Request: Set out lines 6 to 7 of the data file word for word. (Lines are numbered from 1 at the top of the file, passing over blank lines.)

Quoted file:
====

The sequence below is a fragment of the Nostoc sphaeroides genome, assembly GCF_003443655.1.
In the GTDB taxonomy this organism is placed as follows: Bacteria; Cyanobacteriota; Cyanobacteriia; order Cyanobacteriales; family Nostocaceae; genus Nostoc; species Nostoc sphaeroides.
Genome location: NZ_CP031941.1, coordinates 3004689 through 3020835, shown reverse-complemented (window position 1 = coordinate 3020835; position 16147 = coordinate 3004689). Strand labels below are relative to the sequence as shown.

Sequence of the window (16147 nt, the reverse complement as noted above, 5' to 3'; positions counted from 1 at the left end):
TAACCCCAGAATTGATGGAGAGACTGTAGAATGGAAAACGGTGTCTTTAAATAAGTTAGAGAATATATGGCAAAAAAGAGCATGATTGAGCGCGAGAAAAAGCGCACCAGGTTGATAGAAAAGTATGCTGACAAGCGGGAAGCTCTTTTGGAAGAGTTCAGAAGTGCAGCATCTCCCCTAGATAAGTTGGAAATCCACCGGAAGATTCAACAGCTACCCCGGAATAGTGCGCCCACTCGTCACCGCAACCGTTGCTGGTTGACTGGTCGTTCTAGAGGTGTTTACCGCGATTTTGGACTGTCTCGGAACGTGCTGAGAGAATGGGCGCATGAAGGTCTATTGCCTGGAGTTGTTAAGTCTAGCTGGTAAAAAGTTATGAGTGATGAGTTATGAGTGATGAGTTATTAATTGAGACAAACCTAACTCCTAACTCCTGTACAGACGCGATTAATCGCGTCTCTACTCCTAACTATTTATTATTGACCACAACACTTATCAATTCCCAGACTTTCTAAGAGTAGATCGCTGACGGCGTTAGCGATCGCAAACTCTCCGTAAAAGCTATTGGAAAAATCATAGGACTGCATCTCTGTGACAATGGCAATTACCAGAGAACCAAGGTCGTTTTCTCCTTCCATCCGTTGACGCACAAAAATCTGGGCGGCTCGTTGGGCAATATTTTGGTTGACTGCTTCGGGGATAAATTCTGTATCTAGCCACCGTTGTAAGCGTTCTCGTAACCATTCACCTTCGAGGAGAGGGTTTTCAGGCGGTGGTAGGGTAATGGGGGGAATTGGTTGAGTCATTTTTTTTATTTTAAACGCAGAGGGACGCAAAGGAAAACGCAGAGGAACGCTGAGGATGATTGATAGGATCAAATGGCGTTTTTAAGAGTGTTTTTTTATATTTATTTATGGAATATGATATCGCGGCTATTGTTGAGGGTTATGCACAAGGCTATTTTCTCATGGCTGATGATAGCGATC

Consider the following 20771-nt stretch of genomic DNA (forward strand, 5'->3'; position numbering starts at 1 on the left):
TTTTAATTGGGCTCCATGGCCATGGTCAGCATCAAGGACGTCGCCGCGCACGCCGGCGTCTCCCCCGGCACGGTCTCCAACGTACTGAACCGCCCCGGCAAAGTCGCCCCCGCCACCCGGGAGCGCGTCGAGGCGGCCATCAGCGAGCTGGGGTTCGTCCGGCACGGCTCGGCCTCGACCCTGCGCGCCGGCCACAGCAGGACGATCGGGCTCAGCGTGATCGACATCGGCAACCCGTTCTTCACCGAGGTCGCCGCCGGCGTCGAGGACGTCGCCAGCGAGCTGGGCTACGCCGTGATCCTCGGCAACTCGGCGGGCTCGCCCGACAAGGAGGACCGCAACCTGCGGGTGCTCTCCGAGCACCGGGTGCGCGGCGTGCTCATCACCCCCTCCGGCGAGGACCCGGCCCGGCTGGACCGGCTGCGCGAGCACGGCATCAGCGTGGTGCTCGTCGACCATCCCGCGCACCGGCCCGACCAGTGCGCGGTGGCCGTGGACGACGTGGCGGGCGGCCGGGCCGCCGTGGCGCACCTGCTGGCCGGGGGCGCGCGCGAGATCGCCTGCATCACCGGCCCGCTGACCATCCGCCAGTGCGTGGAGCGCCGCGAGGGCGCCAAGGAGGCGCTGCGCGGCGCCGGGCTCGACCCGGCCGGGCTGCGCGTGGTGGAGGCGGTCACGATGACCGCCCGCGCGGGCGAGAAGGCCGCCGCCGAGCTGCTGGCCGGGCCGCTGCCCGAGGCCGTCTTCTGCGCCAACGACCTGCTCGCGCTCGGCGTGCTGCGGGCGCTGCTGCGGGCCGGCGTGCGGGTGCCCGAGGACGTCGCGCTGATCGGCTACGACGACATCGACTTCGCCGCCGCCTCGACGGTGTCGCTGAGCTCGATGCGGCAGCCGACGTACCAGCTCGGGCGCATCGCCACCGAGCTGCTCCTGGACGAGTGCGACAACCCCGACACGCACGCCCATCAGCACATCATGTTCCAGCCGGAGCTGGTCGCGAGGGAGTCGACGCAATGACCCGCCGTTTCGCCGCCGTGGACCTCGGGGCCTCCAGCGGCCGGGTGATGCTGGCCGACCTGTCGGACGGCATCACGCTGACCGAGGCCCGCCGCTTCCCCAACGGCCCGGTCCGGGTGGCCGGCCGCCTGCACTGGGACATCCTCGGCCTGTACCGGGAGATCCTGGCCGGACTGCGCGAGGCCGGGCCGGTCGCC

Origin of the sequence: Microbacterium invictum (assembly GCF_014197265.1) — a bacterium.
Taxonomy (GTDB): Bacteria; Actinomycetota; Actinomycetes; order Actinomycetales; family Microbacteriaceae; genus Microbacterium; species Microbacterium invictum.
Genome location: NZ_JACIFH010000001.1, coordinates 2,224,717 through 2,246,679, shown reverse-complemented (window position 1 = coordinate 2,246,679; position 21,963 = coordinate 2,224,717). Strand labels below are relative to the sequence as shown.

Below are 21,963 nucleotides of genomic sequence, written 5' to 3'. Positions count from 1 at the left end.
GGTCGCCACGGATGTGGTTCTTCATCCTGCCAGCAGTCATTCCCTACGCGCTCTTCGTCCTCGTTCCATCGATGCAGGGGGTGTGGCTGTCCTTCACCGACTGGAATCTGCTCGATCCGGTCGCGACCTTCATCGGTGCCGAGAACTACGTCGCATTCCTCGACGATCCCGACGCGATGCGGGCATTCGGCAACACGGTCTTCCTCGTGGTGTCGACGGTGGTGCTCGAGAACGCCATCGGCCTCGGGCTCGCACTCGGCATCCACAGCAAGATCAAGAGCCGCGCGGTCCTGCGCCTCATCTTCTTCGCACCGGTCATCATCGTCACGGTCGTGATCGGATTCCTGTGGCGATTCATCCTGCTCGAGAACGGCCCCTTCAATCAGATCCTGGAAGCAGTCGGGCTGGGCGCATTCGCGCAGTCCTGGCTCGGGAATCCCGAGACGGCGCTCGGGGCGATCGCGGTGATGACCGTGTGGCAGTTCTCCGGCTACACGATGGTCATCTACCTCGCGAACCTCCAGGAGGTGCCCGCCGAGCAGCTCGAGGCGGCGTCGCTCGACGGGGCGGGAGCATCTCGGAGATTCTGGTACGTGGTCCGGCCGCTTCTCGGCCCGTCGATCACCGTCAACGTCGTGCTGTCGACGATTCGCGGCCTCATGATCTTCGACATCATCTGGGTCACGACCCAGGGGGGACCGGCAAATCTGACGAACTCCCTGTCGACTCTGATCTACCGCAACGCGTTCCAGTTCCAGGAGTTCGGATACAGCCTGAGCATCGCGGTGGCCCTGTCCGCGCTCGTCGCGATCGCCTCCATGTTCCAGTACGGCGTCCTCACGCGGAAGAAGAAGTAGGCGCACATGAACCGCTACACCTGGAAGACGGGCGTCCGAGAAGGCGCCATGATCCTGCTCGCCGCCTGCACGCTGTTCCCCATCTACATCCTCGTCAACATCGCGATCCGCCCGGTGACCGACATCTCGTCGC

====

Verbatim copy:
Consider the following 20771-nt stretch of genomic DNA (forward strand, 5'->3'; position numbering starts at 1 on the left):
TTTTAATTGGGCTCCATGGCCATGGTCAGCATCAAGGACGTCGCCGCGCACGCCGGCGTCTCCCCCGGCACGGTCTCCAACGTACTGAACCGCCCCGGCAAAGTCGCCCCCGCCACCCGGGAGCGCGTCGAGGCGGCCATCAGCGAGCTGGGGTTCGTCCGGCACGGCTCGGCCTCGACCCTGCGCGCCGGCCACAGCAGGACGATCGGGCTCAGCGTGATCGACATCGGCAACCCGTTCTTCACCGAGGTCGCCGCCGGCGTCGAGGACGTCGCCAGCGAGCTGGGCTACGCCGTGATCCTCGGCAACTCGGCGGGCTCGCCCGACAAGGAGGACCGCAACCTGCGGGTGCTCTCCGAGCACCGGGTGCGCGGCGTGCTCATCACCCCCTCCGGCGAGGACCCGGCCCGGCTGGACCGGCTGCGCGAGCACGGCATCAGCGTGGTGCTCGTCGACCATCCCGCGCACCGGCCCGACCAGTGCGCGGTGGCCGTGGACGACGTGGCGGGCGGCCGGGCCGCCGTGGCGCACCTGCTGGCCGGGGGCGCGCGCGAGATCGCCTGCATCACCGGCCCGCTGACCATCCGCCAGTGCGTGGAGCGCCGCGAGGGCGCCAAGGAGGCGCTGCGCGGCGCCGGGCTCGACCCGGCCGGGCTGCGCGTGGTGGAGGCGGTCACGATGACCGCCCGCGCGGGCGAGAAGGCCGCCGCCGAGCTGCTGGCCGGGCCGCTGCCCGAGGCCGTCTTCTGCGCCAACGACCTGCTCGCGCTCGGCGTGCTGCGGGCGCTGCTGCGGGCCGGCGTGCGGGTGCCCGAGGACGTCGCGCTGATCGGCTACGACGACATCGACTTCGCCGCCGCCTCGACGGTGTCGCTGAGCTCGATGCGGCAGCCGACGTACCAGCTCGGGCGCATCGCCACCGAGCTGCTCCTGGACGAGTGCGACAACCCCGACACGCACGCCCATCAGCACATCATGTTCCAGCCGGAGCTGGTCGCGAGGGAGTCGACGCAATGACCCGCCGTTTCGCCGCCGTGGACCTCGGGGCCTCCAGCGGCCGGGTGATGCTGGCCGACCTGTCGGACGGCATCACGCTGACCGAGGCCCGCCGCTTCCCCAACGGCCCGGTCCGGGTGGCCGGCCGCCTGCACTGGGACATCCTCGGCCTGTACCGGGAGATCCTGGCCGGACTGCGCGAGGCCGGGCCGGTCGCC